THE SILENT LANGUAGE OF GRIEF
Life can be very hard and crewel, especially when we loose the people we love most. The tears we shed in these moments, are often the words that our heart can’t speak. Feelings that can’t be expressed are then expressed by our tears, they are the silent language of grief.
Early In the morning of 16 April 2016 I read trough several e-mails while having breakfast, one of the e-mail subject lines “In memory of Mathieu Trudel” caught my eye. It was sent by Takami Nakamoto.
Hope you are doing great! I wanted to ask you a question,
are you open to do a music video collaboration?
I was really amazed by your “Imaginarium of Tears” project that I saw in Kuwait this year at REUSE, and was thinking about doing a music video with you as a collaboration.
I want to do this collaboration because my friend from Canada is missing for the last 3 weeks. He disappeared one day without saying anything to anyone, which was surprising I’ve been talking to his closest friends but there is unfortunately no update about him, I guess the only thing left is to wait for news.
My idea of the collaboration is that I will do the music production, on top of the crystallisation video’s of the tears you have made. I already started composing a track dedicated to him, maybe he is out there, just hiding from everyone
This news is affecting me a lot, and I thought about your project Imaginarium of Tears immediately since this is what your project is about. Capturing genuine moments in life by crystallising the tears of these moments and turning them in to art.
Having read the message I could imagine the feelings Takami must have been going through, not knowing where one of his friend was, or if he would still be alive. I instantly replied with a YES, since this relayed directly to the concept underpinning the Imaginarium of Tears project.
There were other benefits too;
By working together and helping each other out as artists we could combine our visions, ideas and passions and sculpt them in something that is created from the heart, not only by passion but also out of pure emotion… Creating potentially, something that had never been done before
In this case the combination of our visions, ideas and passion could result in something I had wanted to do for a long time, combine the clips created from the crystallisation of tears, with a uniquely composed musical piece.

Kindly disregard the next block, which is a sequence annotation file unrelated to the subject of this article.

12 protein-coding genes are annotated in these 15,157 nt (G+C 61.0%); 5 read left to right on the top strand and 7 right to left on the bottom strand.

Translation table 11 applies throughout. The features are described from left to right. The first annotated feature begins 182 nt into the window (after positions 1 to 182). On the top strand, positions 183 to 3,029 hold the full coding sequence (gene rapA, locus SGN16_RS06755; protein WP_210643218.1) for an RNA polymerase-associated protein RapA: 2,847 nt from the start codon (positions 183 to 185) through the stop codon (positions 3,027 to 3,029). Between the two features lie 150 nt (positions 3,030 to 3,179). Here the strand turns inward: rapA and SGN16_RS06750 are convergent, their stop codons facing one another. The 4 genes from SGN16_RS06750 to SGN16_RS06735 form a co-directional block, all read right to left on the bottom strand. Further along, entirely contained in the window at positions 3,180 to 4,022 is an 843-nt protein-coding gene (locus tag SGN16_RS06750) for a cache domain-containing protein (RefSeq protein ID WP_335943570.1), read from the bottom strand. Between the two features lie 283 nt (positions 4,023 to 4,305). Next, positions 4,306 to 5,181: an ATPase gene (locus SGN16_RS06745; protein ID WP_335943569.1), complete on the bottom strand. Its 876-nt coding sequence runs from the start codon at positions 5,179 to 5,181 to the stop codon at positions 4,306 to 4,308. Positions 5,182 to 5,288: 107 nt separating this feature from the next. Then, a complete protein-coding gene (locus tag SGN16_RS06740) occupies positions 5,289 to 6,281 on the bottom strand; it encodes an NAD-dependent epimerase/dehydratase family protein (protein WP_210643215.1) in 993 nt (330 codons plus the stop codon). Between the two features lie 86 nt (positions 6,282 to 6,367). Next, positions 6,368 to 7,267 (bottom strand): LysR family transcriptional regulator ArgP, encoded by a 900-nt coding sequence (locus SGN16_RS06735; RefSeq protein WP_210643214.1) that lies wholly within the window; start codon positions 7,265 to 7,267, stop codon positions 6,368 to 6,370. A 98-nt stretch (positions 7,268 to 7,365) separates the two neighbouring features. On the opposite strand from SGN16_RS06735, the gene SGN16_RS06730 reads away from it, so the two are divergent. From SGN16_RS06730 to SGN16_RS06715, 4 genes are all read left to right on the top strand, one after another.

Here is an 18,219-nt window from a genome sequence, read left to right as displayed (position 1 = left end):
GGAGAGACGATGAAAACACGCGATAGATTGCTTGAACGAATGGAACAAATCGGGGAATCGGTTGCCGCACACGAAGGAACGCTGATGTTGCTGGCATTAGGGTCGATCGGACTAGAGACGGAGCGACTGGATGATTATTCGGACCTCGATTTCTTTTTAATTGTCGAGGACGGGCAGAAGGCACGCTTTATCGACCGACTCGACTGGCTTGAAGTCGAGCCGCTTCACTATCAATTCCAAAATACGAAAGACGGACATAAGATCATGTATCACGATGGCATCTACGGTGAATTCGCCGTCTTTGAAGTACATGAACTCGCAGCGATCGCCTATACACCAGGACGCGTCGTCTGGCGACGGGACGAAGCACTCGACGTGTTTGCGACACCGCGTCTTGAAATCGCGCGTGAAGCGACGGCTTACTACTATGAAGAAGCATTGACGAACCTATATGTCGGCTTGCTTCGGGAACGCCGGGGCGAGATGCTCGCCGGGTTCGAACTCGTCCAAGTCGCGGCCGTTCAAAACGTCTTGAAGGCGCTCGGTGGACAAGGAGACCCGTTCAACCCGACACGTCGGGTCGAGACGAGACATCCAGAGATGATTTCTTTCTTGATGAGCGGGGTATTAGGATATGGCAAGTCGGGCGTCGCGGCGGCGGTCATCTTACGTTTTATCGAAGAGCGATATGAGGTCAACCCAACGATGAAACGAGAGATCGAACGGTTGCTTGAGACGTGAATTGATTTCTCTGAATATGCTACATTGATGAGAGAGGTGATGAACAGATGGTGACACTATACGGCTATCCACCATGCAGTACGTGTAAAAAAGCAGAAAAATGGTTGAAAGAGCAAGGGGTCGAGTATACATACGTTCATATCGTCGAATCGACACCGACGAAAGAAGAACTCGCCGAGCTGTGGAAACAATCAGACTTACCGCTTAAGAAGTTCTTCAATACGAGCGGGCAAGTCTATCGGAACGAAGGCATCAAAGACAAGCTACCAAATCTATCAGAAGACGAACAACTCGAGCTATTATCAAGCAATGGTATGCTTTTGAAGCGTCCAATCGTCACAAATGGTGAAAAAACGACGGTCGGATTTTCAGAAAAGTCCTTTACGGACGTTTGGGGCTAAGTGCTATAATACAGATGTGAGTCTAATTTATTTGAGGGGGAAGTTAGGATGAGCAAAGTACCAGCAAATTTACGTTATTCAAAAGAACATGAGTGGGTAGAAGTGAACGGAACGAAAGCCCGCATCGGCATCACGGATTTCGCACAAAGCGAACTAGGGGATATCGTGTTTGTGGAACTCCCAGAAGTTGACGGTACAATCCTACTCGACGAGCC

In this case it would even become more than that. By combining and capturing these emotions and feelings using different media there was also the strong possibility that they would intensify one-another. With the combination I’m talking about:
- The feelings and emotions of Takami experienced with the loss of Mathieu represented in the musical composition.
- The actual tears (unspoken words) Takami cried through his grief, captured and filmed through a microscope.
The emotions of a tragic event like this should not be forgotten. By together working on a music video collaboration, we can turn the tears and memories of Takami’s it to something Mathieu could be remembered by for eternity.
A few days later the headlines stated that:
Mathieu Trudel’s body found at Petrie Island, police say
The body of Mathieu Trudel, a 37-year-old illustrator from Ottawa who had been missing since March 2, was found at Petrie Island on Friday, police confirm.
With our worst fears confirmed, Takami and I decided to meet the next day in The Hague. The next day Takami arrived on the Thalys train from Paris.
Takami and I had met one another just a month before in Kuwait during the Reuse festival, where we both presented our work. Takami had presented installations and was performing with Noemi Shipfer as NONOTAK. I was there presenting a live version of Imaginarium of Tears. It was here we met.
So how did we make the music video?
The proces of creating “Where is Mawt “ In Memory of Mathieu Trudel.
This video is a composition created from Takami’s tears. Over time Takami shed 2 to 3ml of tears in total that where then stored in eppendorf reaction tubes. Small drops (1 to 5mm) were placed on several microscopic slides. These slides were then placed directly under the microscope and recordings were made while the crystallisation process took place (between 5 and 30 minutes). We made more then 50 recordings. The tears could only be used for a small period of time (max 2 hours), it was necessary for Takami to “produce” more tears once the reaction tube was empty or when we exceeded the time period of 2 hours.
While I was focusing on recording the crystallisation process under the microscope, Takami used the feed to directly edit the recordings to the music. The first draft quickly showed us the direction this collaboration would take. The film above is the result of our first collaboration. In the future we hope to collaborate further and see if we together can bring our works to the next level.
More technial information:
Camera: Canon 5D MK III
Microscope: Nikon Diaphot TMD
Technique: Dark field Illumination
Enlargements: 62,5x, 100x, 250x up to 500x times